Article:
Kale (Black Tuscany)
As the name suggests this variety originates in Italy where it is widely grown for its highly nutritious, full flavoured and attractive leaves. Great for traditional winter crops of large and heavily ‘savoyed’ mature leaves as well as for tender baby leaves, for use in salads and stir fries.
Sow outdoors April to September. Kale can be sown directly outdoors for ease, although plants may take a bit longer to get going and therefore crop slightly later. If possible choose a sunny location for best results. All brassicas like good fertile soil so it’s worth digging in a slow release fertiliser or some organic matter before you start. Sow directly where plants are to grow, 1.5cm deep in shallow trenches 45cm apart. Cover the seeds with fine soil and water well. Keep the soil moist and remove any weeds as they appear. When young plants are 10cm tall transplant them to a final spacing of 45cm apart. Plant them deep, right up to the first set of leaves and be sure to firm the young plants in well to prevent them from rocking in the wind, which can damage their delicate roots. Keep the soil moist and remove any weeds as they appear.
Top Tips About Seeds
Once the seed packet has been opened, the seeds can be stored in an airtight container until required for further sowings. Kale seeds will maintain their vigour for a good number of years.
Baby leaves can easily be grown in containers, re-sowing regularly for continuous crops of tender leaves. Mature leaves are not recommended to be grown in patio pots but can be grown in large raised beds.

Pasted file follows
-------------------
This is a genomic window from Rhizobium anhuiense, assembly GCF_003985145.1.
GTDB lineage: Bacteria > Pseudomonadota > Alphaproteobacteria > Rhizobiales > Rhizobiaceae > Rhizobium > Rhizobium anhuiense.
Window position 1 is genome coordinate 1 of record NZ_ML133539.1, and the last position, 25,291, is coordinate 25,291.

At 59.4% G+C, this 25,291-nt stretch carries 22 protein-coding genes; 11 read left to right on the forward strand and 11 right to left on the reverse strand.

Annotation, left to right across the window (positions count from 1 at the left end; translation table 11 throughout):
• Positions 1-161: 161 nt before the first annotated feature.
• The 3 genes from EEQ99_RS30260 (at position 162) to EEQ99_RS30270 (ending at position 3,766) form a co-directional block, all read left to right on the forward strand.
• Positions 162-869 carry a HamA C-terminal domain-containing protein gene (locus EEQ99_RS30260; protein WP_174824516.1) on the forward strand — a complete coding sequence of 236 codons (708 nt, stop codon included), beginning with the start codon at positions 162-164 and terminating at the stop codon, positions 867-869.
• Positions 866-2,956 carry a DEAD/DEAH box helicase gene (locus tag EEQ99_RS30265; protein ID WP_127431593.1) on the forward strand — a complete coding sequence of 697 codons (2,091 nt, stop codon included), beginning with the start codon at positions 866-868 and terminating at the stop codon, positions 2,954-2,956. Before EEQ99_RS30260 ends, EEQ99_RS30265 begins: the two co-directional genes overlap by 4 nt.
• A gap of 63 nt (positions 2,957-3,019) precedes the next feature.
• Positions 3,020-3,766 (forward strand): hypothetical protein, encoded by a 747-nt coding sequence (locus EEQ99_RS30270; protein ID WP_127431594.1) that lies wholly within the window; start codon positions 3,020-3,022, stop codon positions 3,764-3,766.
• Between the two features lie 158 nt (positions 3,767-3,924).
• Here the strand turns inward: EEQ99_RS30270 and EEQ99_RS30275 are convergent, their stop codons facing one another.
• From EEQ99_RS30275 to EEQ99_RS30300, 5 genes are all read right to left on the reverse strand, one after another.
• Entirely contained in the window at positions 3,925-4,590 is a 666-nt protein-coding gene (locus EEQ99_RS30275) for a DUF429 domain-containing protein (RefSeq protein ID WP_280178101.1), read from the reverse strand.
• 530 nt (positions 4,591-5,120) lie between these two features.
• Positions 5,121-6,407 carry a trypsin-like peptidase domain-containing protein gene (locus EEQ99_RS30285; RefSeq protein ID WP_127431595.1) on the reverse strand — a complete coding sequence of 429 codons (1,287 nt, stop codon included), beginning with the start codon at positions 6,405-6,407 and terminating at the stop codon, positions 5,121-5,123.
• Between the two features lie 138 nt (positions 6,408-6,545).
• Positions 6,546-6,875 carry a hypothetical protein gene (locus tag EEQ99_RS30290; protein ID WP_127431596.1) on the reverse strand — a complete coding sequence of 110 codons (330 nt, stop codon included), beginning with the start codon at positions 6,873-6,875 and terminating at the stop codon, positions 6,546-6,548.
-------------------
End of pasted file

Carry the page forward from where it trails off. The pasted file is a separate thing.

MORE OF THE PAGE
Young brassica plants are a real favourite with pigeons and later in the summer caterpillars can also become a problem. Covering them with a fine enough netting, held well above the plants, will stop both the pigeons eating the young plants and the cabbage white butterflies from reaching the leaves to lay their eggs. To prevent disease, rotate brassica crops so they are not grown in the same location for at least a couple of years.
Harvest baby leaves from June, mature leaves from September to March. The leaves can be cut and used at any stage. It is good practice to clear away any remaining stumps when they are finished with, to prevent the growth of moulds, pests and diseases.
Ideas on how to use your Kale
Early outdoor sowings will benefit from cloche protection. Drawing a little soil up around the stems of developing plants will help to prevent wind rock as the plants get larger. Check plants after especially windy weather and firm them in again if necessary. Remove any older leaves if they yellow, this should encourage fresh young leaves to come through.
David Domoney is a Chartered Horticulturalist, Broadcaster, and Author. David has worked with a number of the UK’s leading garden retailers as a plant buyer and strategic consultant. With more than 30 years experience, in horticulture, David is as passionate about plants now as he was when he bought his first plant at a village fete.
Leave A Comment